I sort of agree that it needs toning down, but before you do have a look at the geography. These are not distant hills, and in fact only just over a mile away on Skye. As I have said, it was a horrible but typical day, but with little mist. I would have a go with one between, the first and second test photo.


Gary, hi - Thanks for this...seeing as how you took the photo and stitched it then I am glad you have entered the discussion...IIRC, on Glenuig you have something very subtle as your backscene...

- remember you are scaling down colours as well in regards to 2mm!I used 'faded' real photos on my 4mm Deadwater layout which was about similar to your #2 picture.Even in 4mm it was slightly overpowering, I think that if I was doing it all again I'd go for something more like your third image, or somewhere between the second and third The thing is you couldnt go wrong with third as it IS often misty.Above all just go for it, because even if you are only 90% satisfied with the saturation of the pic the overall effect of having the real place in the backscene will be so much more rewarding than using a commercial backscene.


Good point Russ...I will definately have another crack at it...

Gotta agree with Russ there about "Scaling Down" colours, and maybe to gently remind some that it is a backscene for a model, not a work of art in its own right....Its there to compliment what goes off in the 3-D world in front of it not steal the limelight (IMO of course)


Agreed Mickey...Spot on...I just need to make the stuff in front of it worthy of the limelight... :)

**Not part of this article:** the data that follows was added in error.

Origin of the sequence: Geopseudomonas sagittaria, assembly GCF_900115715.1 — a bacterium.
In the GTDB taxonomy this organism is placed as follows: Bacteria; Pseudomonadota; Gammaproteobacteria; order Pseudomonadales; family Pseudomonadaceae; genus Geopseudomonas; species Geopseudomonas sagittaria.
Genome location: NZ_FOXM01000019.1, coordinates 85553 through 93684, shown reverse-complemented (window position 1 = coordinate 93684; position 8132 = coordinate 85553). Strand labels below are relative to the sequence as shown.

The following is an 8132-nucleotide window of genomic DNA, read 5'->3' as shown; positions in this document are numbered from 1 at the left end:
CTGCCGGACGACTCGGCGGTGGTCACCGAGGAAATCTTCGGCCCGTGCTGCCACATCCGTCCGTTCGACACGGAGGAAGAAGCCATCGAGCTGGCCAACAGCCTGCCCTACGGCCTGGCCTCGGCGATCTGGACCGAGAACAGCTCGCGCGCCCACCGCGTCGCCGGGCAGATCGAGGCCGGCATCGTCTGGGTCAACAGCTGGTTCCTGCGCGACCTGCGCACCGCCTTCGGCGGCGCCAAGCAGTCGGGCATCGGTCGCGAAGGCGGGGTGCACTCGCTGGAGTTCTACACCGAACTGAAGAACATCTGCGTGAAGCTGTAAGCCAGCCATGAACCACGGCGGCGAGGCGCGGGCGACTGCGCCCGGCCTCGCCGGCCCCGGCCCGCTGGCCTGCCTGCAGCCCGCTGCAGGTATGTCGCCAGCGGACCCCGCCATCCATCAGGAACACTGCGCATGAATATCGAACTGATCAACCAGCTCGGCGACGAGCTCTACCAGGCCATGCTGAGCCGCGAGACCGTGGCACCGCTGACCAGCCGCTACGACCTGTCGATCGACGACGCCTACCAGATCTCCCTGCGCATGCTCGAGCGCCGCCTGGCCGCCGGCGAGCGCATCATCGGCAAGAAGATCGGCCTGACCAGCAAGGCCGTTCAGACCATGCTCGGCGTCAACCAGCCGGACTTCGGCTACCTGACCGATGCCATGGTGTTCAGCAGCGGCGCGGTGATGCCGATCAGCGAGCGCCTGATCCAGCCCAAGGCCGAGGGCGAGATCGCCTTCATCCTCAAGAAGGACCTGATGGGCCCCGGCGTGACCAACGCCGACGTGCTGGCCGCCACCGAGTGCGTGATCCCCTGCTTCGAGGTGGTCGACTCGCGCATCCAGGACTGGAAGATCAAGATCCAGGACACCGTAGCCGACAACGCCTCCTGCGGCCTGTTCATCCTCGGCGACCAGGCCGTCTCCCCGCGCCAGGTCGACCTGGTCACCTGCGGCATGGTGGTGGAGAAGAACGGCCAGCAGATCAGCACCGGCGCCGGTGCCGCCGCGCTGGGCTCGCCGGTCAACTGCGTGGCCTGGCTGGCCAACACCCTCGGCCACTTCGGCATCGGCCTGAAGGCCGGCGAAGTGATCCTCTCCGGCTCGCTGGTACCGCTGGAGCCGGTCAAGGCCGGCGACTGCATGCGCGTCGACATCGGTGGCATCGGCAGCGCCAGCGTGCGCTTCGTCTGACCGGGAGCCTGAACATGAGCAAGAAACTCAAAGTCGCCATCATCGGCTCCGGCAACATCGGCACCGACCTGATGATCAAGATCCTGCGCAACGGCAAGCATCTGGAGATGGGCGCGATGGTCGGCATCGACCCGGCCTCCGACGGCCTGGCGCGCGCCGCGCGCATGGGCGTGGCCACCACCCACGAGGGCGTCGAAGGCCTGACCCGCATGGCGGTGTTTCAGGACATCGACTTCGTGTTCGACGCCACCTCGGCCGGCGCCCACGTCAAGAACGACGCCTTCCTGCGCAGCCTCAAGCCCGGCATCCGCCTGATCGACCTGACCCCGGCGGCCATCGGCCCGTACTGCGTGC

Hi Pete.

Well, looks like I'm going to be the controversial one here. I like number one! When saw the backscene in place on the previous blog entry, it immediately screamed Scotland at me, and I thought it complemented the colours of the layout perfectly, particularly the dockside.

I think if you wash out the clouds completely, you will loose that atmosphere they create, and that would be a real shame.

Perhaps there is a challenge here, interchangeable backscenes.... :D

Tom.

Well, looks like I'm going to be the controversial one here. I like number one! When saw the backscene in place on the previous blog entry, it immediately screamed Scotland at me, and I thought it complemented the colours of the layout perfectly, particularly the dockside.I think if you wash out the clouds completely, you will loose that atmosphere they create, and that would be a real shame.Perhaps there is a challenge here, interchangeable backscenes...


Hi Tom - Thanks for this. Have done a few test prints on our A3 colour printer. Perhaps a compromise of faded background with strong clouds mike work...I will have a play with a few programmes later...or just old fashioned cut and paste with a scalpel if needs be!..
Pete, I am normally loathe to offer advice or criticism to someone who is millenia ahead of me in modelling skill, but just this once... ;-)

There is always a danger with a photographic background that it detracts from a model which is, by definition, an artistic interpretation. Use of things like 'smart blur' in Photoshop to remove detail but retain sharpness and colour rendering from the backscene image is quite possibly what would help to make the difference. I loved the first backdrop but when it was behind the layout it was the detail rather than the density that drew my eye the most!

That said, I would take some density out; having spent many happy (read wet, draughty, mist-ridden) hours on Kyle station and the surrounding area, my recollections of the place are invariably in conditions where the view to Skye and the south was affected by the mist, which is a further case for taking some density out. Retaining a little bit of tonal variation in the sky should help 'keep the eye in' though, so I would go somewhere between the first pair, but do consider judicious loss of detail from the image to help it to quietly support the layout and your fine modelling!

Perhaps the use of a smoke machine could simulate those days at Kyle where you could cut the floor-to-ceiling clouds with a knife and fork - my wife has been to Skye twice with me now, and still never seen a thing there...